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what chemical to use to clean old carberators


Dodge1934
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I have a number of marvel and stromberg carbs. I would like to restore a few of them. There may already be a thread on this topic but... what is the general procedure to restore a carb. I assume you have to seperate the different types of metal before dipping them in cleaners and what do you put on them after to retain the new look?

thanks for any help

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I have read this thread at least a dozen times trying to decide whether to post an answer or not. Finally decided on an answer that may not be exactly what you were asking for, but won't get you in trouble!

First, it is vitally important for you to define what the word "restore" means to you. If you use the dictionary definition of "return to original condition" then STOP!!! The fact that you asked the question means you should not attempt this work yourself, send it to a professional. Why? Trying to use the cleaning agent one might use successfully on a 1935 Buick Marvel on a 1929 Buick Marvel and accidentally inhaling the fumes could send you to the hospital or worse! Early zinc alloy ("pot metal") in contact with hot caustic lye will emit toxic fumes!!!!!

Now, if you are talking about a functional BUT NOT COSMETIC rebuild, an ultrasonic cleaner with ordinary dishwater soap will do a reasonable job. The name brand "Dawn" is available locally, and works well. Run the heaters at about 165~175 degrees F.

And please understand, this is not an advertisement. My shop no longer restores carburetors due to the pressure of trying to keep others in rebuilding kits. So don't send the carbs to us, as we will just send them back.

If you do not have access to an ultrasonic cleaner (yes, I know they are expensive), then use the dishwater soap in hot water.

And just for the record, when we were still restoring carbs, we would do an initial cleaning in the ultrasonic, then glass bead the surfaces and send the castings to various metal laundry companies to apply the original finish (and there are dozens of different original finishes). I saw what some of the chemicals did to enthusiasts that should have left them alone, and did not want that result to me! Better to spend a little extra and live to work on something else!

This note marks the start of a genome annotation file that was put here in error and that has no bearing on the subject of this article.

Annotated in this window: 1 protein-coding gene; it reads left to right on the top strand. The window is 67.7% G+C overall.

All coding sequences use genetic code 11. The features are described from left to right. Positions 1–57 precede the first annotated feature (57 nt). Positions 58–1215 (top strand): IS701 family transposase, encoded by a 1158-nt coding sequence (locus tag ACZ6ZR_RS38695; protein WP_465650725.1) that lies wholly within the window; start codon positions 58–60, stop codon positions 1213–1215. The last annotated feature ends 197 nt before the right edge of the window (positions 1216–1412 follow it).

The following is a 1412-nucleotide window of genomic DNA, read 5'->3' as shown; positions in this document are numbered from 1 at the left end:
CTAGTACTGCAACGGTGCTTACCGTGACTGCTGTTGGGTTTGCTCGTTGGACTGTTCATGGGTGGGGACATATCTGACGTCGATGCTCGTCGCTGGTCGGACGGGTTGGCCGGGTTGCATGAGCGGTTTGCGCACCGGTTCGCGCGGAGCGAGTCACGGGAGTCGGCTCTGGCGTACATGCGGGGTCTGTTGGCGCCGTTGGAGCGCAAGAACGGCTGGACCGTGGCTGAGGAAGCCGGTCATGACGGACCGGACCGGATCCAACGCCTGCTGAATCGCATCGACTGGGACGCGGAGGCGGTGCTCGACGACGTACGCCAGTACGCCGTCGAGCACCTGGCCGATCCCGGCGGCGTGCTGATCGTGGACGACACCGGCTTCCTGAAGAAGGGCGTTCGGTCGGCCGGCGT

Jon.

Edited by carbking (see edit history)
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I agree with Jon's comments above.

I have glass bead blasted them and then coated them with 2 pack clear spraying enamel in the past with very good results however if you want to see how they did it in the old days I have included a Ford service bulletin from 1940 for your information.

It should be noted that they used Sulfuric and Nitic acid in some of the process which is very nasty stuff. Not for the home handy man.

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post-58798-143141923216_thumb.jpg

Edited by DavidAU (see edit history)
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Carburetor cleaner "dip" bucket. Here is one brand, your local auto parts stores should have it.

Berryman® Chem-Dip® 0996 - Carburetor and Parts Cleaner | O'Reilly Auto Parts

That's what I used. Make sure you follow the directions EXACTLY and wear protective equipment! And DO NOT leave it in there longer than needed. You can buy this stuff at wal-mart now too. It's a bit cheaper than the auto parts stores. As far as coating them afterwards, Eastwood sells a line of carburetor coatings. Keep in mind, this is the "do-it-yourself" way to do this and will not yield professional results. If you're looking for the carbs to be perfect and last another 50 or 60 years, have them professionally restored.

Edited by shadetree77 (see edit history)
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I have a number of marvel and stromberg carbs. I would like to restore a few of them. There may already be a thread on this topic but... what is the general procedure to restore a carb. I assume you have to seperate the different types of metal before dipping them in cleaners and what do you put on them after to retain the new look?

thanks for any help

Thanks for all the replies guys they are a lot of help. I started watching for these types of carbs because I have cars that use both types and now I have about 20 or so strombergs from the 30`s and marvels from the late teens and felt I should do something with them other than leave them in a box.

The article on identifying these will be useful as well

Thanks again.

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